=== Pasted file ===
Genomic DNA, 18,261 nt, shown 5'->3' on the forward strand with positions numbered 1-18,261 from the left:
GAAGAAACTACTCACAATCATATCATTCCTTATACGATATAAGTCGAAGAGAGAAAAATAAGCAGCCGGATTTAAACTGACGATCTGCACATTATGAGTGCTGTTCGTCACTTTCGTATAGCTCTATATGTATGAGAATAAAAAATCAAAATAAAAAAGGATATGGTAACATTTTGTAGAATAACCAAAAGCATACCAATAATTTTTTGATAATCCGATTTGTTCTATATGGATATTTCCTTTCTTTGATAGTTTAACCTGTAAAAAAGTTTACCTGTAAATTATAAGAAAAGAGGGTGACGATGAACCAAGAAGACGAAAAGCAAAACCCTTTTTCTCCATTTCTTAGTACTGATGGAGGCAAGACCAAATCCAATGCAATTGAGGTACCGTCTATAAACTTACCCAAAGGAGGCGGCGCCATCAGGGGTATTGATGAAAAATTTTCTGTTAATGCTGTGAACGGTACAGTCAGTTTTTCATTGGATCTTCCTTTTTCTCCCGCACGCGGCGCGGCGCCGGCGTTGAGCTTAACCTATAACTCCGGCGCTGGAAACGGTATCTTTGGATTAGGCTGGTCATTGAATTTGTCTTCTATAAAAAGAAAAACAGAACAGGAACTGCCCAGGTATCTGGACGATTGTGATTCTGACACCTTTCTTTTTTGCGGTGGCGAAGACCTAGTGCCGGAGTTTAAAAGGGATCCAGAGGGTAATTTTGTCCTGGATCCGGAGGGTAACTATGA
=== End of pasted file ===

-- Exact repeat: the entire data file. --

Genomic DNA, 18,261 nt, shown 5'->3' on the forward strand with positions numbered 1-18,261 from the left:
GAAGAAACTACTCACAATCATATCATTCCTTATACGATATAAGTCGAAGAGAGAAAAATAAGCAGCCGGATTTAAACTGACGATCTGCACATTATGAGTGCTGTTCGTCACTTTCGTATAGCTCTATATGTATGAGAATAAAAAATCAAAATAAAAAAGGATATGGTAACATTTTGTAGAATAACCAAAAGCATACCAATAATTTTTTGATAATCCGATTTGTTCTATATGGATATTTCCTTTCTTTGATAGTTTAACCTGTAAAAAAGTTTACCTGTAAATTATAAGAAAAGAGGGTGACGATGAACCAAGAAGACGAAAAGCAAAACCCTTTTTCTCCATTTCTTAGTACTGATGGAGGCAAGACCAAATCCAATGCAATTGAGGTACCGTCTATAAACTTACCCAAAGGAGGCGGCGCCATCAGGGGTATTGATGAAAAATTTTCTGTTAATGCTGTGAACGGTACAGTCAGTTTTTCATTGGATCTTCCTTTTTCTCCCGCACGCGGCGCGGCGCCGGCGTTGAGCTTAACCTATAACTCCGGCGCTGGAAACGGTATCTTTGGATTAGGCTGGTCATTGAATTTGTCTTCTATAAAAAGAAAAACAGAACAGGAACTGCCCAGGTATCTGGACGATTGTGATTCTGACACCTTTCTTTTTTGCGGTGGCGAAGACCTAGTGCCGGAGTTTAAAAGGGATCCAGAGGGTAATTTTGTCCTGGATCCGGAGGGTAACTATGA